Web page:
Bright Futures: PN-G’s Marsh striving to make a difference

Published 10:02 am Wednesday, April 13, 2016

PORT NECHES — Courtney Marsh doesn’t think twice about going the extra mile to achieve her goals.

Marsh, a senior at Port Neches-Groves High School, is a member of the National Honor Society and Key Club, participates in University Interscholastic League competition in social studies, ready writing and literary criticism and is going to district competition in two of the categories.

The list continues; she started her own tutoring service, in which she helps elementary-school-age children, is interested in politics and plays varsity tennis.

Subscribe to our free email newsletter

Get the latest news sent to your inbox

Jessie Burkle, one of Marsh’s teachers, speaks highly of the senior.

“I’ve been privileged to have Courtney as a student for the last two years in three different AP (advanced placement) courses,” Burkle said. “During those two years, she has proven to be academically exceptional and has demonstrated consistently to be a person of great character and integrity with an exemplary work ethic.”

Marsh’s tutoring service — UnoMas, is an acronym for Unleashing a Number of Opportunities for Minorities to Achieve Success.

“I help students with homework and read to them, those who feel they may have been left behind in the classroom,” Marsh said of the free service. “If the parents are willing to make the effort to bring their kids to the library, I don’t think money should be an inhibitor to that.”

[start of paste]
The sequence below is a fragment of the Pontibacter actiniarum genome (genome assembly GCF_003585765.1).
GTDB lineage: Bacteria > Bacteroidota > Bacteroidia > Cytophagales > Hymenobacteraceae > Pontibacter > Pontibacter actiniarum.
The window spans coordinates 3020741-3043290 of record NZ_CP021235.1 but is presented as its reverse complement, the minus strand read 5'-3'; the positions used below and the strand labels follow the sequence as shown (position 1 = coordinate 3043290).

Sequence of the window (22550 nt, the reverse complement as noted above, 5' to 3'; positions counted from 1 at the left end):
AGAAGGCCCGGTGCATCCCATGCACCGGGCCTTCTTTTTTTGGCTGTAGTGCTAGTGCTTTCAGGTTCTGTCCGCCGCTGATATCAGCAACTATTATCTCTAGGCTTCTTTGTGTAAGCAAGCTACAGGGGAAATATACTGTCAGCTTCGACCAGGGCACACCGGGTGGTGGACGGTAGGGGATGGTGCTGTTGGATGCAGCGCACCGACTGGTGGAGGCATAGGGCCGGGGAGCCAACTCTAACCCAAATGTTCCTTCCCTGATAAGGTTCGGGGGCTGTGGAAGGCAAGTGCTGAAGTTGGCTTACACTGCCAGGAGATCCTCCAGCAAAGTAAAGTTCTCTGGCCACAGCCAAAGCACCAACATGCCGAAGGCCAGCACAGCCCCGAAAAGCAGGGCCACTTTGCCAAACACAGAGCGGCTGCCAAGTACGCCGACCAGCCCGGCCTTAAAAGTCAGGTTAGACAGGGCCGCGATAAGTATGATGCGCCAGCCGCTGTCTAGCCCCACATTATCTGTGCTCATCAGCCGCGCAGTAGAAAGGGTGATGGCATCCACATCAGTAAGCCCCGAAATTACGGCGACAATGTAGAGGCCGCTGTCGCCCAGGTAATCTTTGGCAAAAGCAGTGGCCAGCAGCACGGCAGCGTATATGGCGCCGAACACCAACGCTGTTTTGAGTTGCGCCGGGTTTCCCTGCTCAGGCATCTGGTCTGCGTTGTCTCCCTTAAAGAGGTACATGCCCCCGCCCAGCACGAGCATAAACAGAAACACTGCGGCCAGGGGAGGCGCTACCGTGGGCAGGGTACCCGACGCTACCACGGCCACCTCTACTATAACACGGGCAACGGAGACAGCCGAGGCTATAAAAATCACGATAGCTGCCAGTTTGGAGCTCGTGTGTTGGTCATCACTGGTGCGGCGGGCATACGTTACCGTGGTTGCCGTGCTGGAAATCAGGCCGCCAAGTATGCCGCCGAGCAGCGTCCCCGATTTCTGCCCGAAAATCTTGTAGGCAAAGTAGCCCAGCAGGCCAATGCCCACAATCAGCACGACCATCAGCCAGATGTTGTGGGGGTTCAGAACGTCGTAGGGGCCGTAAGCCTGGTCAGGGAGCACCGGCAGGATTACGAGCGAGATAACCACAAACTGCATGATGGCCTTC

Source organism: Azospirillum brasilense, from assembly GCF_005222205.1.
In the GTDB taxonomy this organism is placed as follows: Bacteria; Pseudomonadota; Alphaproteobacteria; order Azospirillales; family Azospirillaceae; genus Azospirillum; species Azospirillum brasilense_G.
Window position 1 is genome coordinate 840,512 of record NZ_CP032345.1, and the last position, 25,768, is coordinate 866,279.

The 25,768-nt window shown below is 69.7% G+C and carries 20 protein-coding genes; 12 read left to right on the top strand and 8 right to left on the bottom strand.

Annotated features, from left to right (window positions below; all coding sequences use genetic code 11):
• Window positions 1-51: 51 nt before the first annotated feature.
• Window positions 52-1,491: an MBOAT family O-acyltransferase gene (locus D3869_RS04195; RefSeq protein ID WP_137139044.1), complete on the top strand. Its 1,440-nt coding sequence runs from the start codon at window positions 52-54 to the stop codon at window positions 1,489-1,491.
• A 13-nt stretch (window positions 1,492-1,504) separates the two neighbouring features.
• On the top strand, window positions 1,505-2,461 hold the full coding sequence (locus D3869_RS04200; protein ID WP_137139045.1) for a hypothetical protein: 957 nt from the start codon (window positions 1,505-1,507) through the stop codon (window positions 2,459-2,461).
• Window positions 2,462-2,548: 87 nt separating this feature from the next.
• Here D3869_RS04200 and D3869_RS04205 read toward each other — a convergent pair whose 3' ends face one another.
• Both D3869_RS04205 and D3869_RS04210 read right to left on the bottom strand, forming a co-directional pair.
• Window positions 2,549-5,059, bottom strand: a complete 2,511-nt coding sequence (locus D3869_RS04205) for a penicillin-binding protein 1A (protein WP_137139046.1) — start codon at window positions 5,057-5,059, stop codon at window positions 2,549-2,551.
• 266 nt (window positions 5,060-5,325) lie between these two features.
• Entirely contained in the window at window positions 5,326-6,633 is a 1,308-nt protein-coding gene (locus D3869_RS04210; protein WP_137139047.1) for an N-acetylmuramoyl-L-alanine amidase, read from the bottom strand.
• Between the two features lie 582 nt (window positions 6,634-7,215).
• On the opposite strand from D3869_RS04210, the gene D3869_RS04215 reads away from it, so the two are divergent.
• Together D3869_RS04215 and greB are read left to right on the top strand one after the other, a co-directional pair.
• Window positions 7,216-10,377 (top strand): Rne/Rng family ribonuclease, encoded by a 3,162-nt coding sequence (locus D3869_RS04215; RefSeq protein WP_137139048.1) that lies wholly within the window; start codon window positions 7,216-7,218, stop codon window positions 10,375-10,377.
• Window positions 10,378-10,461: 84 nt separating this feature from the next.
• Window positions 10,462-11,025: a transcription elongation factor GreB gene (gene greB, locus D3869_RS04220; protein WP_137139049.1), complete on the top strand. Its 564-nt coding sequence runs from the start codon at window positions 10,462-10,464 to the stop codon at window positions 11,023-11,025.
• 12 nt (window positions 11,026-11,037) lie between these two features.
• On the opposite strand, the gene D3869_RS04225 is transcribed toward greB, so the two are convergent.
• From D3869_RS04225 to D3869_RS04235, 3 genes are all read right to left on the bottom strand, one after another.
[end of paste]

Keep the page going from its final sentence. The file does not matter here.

One of Marsh’s students is a fifth-grader but reads on a first-grade level.

“I’m working to catch her up. It’s not their fault, those who fall behind,” she said. “They’re willing to learn.”

Marsh got the idea for the tutoring service during a trip to the University of Chicago, where she took part in the Neubauer Summer Scholars program for high achieving Hispanic and Latino students. She realized while there that she’s had some amazing educational opportunities that some students do not get.

“I’m half-minority; half-Hispanic and half-white,” she said. “I was able to see how fortunate we are in this school district.”

She spoke of cousins in another area of the state that do not have the same educational opportunities she has in Port Neches-Groves Independent School District.

After graduation, she says, she hopes to pass the torch to her younger brother and his friends so they may continue with the tutoring.

Marsh plans to attend the University of Chicago, where she will major in public policy. She’s had a longtime interest in politics and enjoys speaking on social issues.

“Eventually I’d want to work in Washington, D.C., maybe an internship in Congress,” she said. Her focus would be on education policy and minorities.

The game of tennis has also helped form Marsh mentally and physically.

“Tennis takes up a lot of time, but it’s worth it. I used to be painfully shy. I started practicing in middle school and made friends with some people on the high school team,” she said. “It helped with the transition. I don’t feel as shy or reserved. I had to break out of my shell. Tennis molded me into the person I am.”

Marsh will continue to play tennis, just not on the college team.

“The most important part of tennis is discipline,” she said. “I’ve made the most amazing friends.”

The high ranking student isn’t one to pull “all nighters” studying.

“I’m not like other high school students who do that. I like to sleep,” she said. “Instead I prioritize. I think of the outcome. People say ‘you study all the time’ but I enjoy learning new things. It sounds cliché; it’s not like it’s a burden (to study).

Courtney Marsh is the daughter of Greg and Christine Marsh.


Twitter: MaryMeauxPANews